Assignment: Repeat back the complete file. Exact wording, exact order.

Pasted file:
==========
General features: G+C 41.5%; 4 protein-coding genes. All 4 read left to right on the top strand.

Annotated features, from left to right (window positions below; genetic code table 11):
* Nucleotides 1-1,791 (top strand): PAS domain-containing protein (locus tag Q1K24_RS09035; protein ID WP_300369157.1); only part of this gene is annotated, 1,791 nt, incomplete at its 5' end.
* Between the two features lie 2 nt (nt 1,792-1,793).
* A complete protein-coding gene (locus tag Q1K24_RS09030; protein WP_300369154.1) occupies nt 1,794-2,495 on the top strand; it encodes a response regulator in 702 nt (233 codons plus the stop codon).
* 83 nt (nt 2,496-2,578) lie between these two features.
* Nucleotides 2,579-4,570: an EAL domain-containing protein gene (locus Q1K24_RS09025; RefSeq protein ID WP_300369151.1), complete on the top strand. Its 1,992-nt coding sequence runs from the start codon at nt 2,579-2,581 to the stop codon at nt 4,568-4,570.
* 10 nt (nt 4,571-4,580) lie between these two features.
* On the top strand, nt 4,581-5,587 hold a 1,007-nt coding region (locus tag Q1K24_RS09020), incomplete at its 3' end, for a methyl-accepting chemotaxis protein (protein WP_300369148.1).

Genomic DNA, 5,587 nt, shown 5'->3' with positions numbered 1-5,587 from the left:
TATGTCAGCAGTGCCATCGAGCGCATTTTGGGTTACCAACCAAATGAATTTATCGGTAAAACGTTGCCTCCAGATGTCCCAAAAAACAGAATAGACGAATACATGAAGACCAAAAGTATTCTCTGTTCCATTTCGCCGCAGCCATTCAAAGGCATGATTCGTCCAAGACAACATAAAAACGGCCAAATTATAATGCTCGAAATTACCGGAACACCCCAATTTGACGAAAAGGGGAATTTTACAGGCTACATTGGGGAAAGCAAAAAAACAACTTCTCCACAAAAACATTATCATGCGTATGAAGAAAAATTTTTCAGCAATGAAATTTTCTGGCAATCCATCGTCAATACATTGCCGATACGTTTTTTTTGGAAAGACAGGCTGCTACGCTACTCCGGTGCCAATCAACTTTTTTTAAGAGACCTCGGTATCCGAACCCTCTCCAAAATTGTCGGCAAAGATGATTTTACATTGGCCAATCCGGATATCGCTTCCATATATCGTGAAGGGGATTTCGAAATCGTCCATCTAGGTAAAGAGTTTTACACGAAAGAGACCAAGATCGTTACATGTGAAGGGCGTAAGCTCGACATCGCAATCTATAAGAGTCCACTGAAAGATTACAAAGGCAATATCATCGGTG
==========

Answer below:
General features: G+C 41.5%; 4 protein-coding genes. All 4 read left to right on the top strand.

Annotated features, from left to right (window positions below; genetic code table 11):
* Nucleotides 1-1,791 (top strand): PAS domain-containing protein (locus tag Q1K24_RS09035; protein ID WP_300369157.1); only part of this gene is annotated, 1,791 nt, incomplete at its 5' end.
* Between the two features lie 2 nt (nt 1,792-1,793).
* A complete protein-coding gene (locus tag Q1K24_RS09030; protein WP_300369154.1) occupies nt 1,794-2,495 on the top strand; it encodes a response regulator in 702 nt (233 codons plus the stop codon).
* 83 nt (nt 2,496-2,578) lie between these two features.
* Nucleotides 2,579-4,570: an EAL domain-containing protein gene (locus Q1K24_RS09025; RefSeq protein ID WP_300369151.1), complete on the top strand. Its 1,992-nt coding sequence runs from the start codon at nt 2,579-2,581 to the stop codon at nt 4,568-4,570.
* 10 nt (nt 4,571-4,580) lie between these two features.
* On the top strand, nt 4,581-5,587 hold a 1,007-nt coding region (locus tag Q1K24_RS09020), incomplete at its 3' end, for a methyl-accepting chemotaxis protein (protein WP_300369148.1).

Genomic DNA, 5,587 nt, shown 5'->3' with positions numbered 1-5,587 from the left:
TATGTCAGCAGTGCCATCGAGCGCATTTTGGGTTACCAACCAAATGAATTTATCGGTAAAACGTTGCCTCCAGATGTCCCAAAAAACAGAATAGACGAATACATGAAGACCAAAAGTATTCTCTGTTCCATTTCGCCGCAGCCATTCAAAGGCATGATTCGTCCAAGACAACATAAAAACGGCCAAATTATAATGCTCGAAATTACCGGAACACCCCAATTTGACGAAAAGGGGAATTTTACAGGCTACATTGGGGAAAGCAAAAAAACAACTTCTCCACAAAAACATTATCATGCGTATGAAGAAAAATTTTTCAGCAATGAAATTTTCTGGCAATCCATCGTCAATACATTGCCGATACGTTTTTTTTGGAAAGACAGGCTGCTACGCTACTCCGGTGCCAATCAACTTTTTTTAAGAGACCTCGGTATCCGAACCCTCTCCAAAATTGTCGGCAAAGATGATTTTACATTGGCCAATCCGGATATCGCTTCCATATATCGTGAAGGGGATTTCGAAATCGTCCATCTAGGTAAAGAGTTTTACACGAAAGAGACCAAGATCGTTACATGTGAAGGGCGTAAGCTCGACATCGCAATCTATAAGAGTCCACTGAAAGATTACAAAGGCAATATCATCGGTG